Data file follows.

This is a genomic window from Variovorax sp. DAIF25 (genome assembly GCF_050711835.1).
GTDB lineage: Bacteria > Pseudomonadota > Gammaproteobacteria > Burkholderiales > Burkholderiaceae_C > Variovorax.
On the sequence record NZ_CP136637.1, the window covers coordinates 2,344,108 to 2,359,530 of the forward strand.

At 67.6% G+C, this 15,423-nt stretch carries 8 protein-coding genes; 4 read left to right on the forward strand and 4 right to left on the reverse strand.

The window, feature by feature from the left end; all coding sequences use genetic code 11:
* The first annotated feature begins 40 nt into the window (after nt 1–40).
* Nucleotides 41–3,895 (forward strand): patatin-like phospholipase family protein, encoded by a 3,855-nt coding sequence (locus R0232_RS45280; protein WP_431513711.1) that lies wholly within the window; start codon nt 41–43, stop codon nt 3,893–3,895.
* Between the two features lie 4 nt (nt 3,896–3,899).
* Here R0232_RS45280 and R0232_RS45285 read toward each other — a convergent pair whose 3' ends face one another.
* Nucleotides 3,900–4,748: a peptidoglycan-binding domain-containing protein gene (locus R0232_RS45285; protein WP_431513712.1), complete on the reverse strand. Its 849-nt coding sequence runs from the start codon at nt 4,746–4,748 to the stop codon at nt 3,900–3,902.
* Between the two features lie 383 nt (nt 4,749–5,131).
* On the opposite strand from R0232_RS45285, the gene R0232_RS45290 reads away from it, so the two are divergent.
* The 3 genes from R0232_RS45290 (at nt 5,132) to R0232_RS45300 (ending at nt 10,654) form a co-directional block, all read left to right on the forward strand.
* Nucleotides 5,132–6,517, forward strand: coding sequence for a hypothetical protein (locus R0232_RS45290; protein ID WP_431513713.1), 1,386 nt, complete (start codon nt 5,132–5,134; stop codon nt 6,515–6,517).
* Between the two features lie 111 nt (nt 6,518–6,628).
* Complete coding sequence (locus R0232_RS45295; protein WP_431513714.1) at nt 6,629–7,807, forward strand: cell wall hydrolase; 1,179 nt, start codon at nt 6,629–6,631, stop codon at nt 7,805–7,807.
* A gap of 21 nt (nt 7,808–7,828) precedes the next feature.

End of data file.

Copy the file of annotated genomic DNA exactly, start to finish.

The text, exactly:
This is a genomic window from Variovorax sp. DAIF25 (genome assembly GCF_050711835.1).
GTDB lineage: Bacteria > Pseudomonadota > Gammaproteobacteria > Burkholderiales > Burkholderiaceae_C > Variovorax.
On the sequence record NZ_CP136637.1, the window covers coordinates 2,344,108 to 2,359,530 of the forward strand.

At 67.6% G+C, this 15,423-nt stretch carries 8 protein-coding genes; 4 read left to right on the forward strand and 4 right to left on the reverse strand.

The window, feature by feature from the left end; all coding sequences use genetic code 11:
* The first annotated feature begins 40 nt into the window (after nt 1–40).
* Nucleotides 41–3,895 (forward strand): patatin-like phospholipase family protein, encoded by a 3,855-nt coding sequence (locus R0232_RS45280; protein WP_431513711.1) that lies wholly within the window; start codon nt 41–43, stop codon nt 3,893–3,895.
* Between the two features lie 4 nt (nt 3,896–3,899).
* Here R0232_RS45280 and R0232_RS45285 read toward each other — a convergent pair whose 3' ends face one another.
* Nucleotides 3,900–4,748: a peptidoglycan-binding domain-containing protein gene (locus R0232_RS45285; protein WP_431513712.1), complete on the reverse strand. Its 849-nt coding sequence runs from the start codon at nt 4,746–4,748 to the stop codon at nt 3,900–3,902.
* Between the two features lie 383 nt (nt 4,749–5,131).
* On the opposite strand from R0232_RS45285, the gene R0232_RS45290 reads away from it, so the two are divergent.
* The 3 genes from R0232_RS45290 (at nt 5,132) to R0232_RS45300 (ending at nt 10,654) form a co-directional block, all read left to right on the forward strand.
* Nucleotides 5,132–6,517, forward strand: coding sequence for a hypothetical protein (locus R0232_RS45290; protein ID WP_431513713.1), 1,386 nt, complete (start codon nt 5,132–5,134; stop codon nt 6,515–6,517).
* Between the two features lie 111 nt (nt 6,518–6,628).
* Complete coding sequence (locus R0232_RS45295; protein WP_431513714.1) at nt 6,629–7,807, forward strand: cell wall hydrolase; 1,179 nt, start codon at nt 6,629–6,631, stop codon at nt 7,805–7,807.
* A gap of 21 nt (nt 7,808–7,828) precedes the next feature.